Intellectuals and Activists Against the Rest of the World. Why (post-)Development?

Wednesday, 13 July 2016: 09:40
Location: Hörsaal III (Neues Institutsgebäude (NIG))
Oral Presentation
Dieter NEUBERT, University of Bayreuth, Germany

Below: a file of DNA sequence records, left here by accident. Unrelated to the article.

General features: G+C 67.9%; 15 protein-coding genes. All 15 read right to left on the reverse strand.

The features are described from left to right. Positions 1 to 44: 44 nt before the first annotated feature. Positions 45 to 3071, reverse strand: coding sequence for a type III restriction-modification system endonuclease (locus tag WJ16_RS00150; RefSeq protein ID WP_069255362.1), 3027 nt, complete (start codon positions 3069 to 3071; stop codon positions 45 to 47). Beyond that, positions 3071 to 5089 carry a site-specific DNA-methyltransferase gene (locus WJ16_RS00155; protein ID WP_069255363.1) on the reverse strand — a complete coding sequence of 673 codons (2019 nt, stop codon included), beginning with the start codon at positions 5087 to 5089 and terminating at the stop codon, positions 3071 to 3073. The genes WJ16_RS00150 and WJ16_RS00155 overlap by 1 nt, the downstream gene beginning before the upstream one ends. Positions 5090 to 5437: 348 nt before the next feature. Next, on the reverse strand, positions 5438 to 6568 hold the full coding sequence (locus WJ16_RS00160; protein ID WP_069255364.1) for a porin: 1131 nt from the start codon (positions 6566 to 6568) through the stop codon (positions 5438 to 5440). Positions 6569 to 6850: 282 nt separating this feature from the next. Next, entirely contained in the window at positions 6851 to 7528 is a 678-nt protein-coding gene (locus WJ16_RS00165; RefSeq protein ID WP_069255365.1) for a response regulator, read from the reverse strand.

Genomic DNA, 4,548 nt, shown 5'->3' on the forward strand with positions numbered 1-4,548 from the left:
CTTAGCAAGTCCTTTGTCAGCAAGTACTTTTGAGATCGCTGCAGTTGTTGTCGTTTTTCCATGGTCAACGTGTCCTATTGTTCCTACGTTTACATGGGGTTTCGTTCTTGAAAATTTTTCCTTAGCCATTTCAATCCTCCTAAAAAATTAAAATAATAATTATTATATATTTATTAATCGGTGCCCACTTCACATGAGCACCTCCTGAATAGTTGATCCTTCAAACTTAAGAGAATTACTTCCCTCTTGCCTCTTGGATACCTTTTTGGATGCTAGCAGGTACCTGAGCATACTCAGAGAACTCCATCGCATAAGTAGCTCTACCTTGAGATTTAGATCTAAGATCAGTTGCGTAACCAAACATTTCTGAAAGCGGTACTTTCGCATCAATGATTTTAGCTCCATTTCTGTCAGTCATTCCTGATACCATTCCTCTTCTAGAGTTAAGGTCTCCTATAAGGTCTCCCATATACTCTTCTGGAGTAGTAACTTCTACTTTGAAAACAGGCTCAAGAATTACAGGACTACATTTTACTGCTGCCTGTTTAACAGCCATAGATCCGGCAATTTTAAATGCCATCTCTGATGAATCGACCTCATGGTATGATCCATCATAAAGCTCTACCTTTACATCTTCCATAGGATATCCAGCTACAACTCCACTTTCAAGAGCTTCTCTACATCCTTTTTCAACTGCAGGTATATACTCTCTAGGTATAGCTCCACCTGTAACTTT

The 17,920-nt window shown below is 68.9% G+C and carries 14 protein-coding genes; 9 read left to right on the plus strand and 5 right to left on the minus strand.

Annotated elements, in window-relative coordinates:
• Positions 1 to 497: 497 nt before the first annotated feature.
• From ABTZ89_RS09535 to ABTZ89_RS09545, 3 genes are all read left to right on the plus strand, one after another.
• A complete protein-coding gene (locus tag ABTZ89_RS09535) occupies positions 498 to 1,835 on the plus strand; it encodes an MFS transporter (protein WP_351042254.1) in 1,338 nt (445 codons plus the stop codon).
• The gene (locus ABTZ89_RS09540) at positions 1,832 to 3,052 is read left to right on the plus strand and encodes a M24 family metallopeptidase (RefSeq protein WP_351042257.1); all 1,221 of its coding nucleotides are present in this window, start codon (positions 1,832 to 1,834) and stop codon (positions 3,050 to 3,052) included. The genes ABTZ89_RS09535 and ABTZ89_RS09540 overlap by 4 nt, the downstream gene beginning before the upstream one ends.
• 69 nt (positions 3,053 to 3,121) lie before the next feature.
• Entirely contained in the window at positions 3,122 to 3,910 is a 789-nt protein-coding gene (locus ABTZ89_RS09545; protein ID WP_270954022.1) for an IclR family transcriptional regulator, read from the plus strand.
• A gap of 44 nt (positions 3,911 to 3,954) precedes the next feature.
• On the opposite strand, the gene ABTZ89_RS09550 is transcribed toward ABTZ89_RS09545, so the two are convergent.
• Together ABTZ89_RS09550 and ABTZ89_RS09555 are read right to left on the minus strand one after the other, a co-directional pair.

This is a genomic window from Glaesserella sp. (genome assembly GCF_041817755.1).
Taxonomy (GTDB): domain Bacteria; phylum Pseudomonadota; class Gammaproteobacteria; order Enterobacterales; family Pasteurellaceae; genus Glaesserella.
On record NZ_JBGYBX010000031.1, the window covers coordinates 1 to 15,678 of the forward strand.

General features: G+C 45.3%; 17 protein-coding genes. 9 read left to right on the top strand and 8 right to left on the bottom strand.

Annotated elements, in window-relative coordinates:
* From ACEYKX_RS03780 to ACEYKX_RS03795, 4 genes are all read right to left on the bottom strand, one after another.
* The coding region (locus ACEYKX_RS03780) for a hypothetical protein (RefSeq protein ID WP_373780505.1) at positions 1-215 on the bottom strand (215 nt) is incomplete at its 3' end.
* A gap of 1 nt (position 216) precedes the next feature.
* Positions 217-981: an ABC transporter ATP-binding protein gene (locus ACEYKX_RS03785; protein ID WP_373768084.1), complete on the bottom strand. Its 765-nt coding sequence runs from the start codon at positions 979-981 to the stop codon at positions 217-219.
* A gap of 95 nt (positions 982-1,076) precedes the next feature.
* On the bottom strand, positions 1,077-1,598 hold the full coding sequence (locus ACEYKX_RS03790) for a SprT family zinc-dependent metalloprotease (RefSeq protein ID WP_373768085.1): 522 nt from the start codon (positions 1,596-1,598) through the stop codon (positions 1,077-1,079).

Since Escobar’s and others radical critic of the development concept the intellectual discussion of post-development is unbroken and united with the notion of post-colonialism. What started as a left-wing skepticism of modernity has now reached the core of sociological debate. Gurminder Bhambra’s book “Rethinking modernity: post-colonialism and the sociological imagination was an intensively debated topic at the Yokohama ISA conference. This debate merges with a radical critique of neo-liberalism by the anti-globalisation movement and its offspring such as the occupy movement. This critical debate (e.g. Rodrguez et al.: Decolonizing European Sociology) creates the impression that the narrative of development is at best part of the history of science; or even more critical it is the root of all evil. At the same time the World Bank, the IMF, UN, numerous NGOs and mainstream economists do not stop to praise development and growth as the panacea for the problems of the Global South. Interestingly large parts of the population in the Global South pin their hopes still on development, especially in Africa but also in the poorer parts of Asia. Even those groups who criticize neo-liberalism and capitalism like the left-wing movements in Venezuela or Bolivia present a socialist version of development. How is it possible that the intellectual debate that claims political responsibility and normative leadership is so far away from popular thinking? And how is it possible that the large scientific staff of World Bank, IMF and UN widely ignores the critique of the development concept and of neo-liberalism? Is there a chance to re-link these separated strands of scholarly thinking in a productive way? What kind of macroscopic political, economic and social changes facilitated this divergence of scholarly thinking?